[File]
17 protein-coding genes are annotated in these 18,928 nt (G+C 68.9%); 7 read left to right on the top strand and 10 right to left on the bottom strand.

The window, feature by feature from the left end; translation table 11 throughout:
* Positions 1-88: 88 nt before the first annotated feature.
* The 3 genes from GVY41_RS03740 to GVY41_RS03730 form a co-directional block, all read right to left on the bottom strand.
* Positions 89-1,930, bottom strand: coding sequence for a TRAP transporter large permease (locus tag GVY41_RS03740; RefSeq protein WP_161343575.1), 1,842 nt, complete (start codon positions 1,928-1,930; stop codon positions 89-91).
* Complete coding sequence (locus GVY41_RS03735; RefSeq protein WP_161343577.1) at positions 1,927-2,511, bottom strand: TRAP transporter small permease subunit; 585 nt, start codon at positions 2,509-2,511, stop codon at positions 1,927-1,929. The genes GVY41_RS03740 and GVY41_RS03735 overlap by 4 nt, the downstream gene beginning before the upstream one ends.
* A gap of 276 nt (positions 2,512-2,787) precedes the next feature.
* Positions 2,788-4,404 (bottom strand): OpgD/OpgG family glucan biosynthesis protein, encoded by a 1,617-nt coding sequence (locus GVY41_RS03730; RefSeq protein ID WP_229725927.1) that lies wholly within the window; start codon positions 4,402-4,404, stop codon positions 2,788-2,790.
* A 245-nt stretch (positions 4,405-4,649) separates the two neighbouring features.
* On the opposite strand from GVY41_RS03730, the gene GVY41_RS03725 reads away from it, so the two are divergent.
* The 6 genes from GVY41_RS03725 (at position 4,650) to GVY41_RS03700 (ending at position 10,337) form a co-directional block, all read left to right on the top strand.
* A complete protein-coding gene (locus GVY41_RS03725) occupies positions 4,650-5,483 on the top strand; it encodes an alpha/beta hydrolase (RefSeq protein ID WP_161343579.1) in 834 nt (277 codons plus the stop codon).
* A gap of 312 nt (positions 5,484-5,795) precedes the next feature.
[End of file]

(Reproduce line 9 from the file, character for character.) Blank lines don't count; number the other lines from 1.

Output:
* A 245-nt stretch (positions 4,405-4,649) separates the two neighbouring features.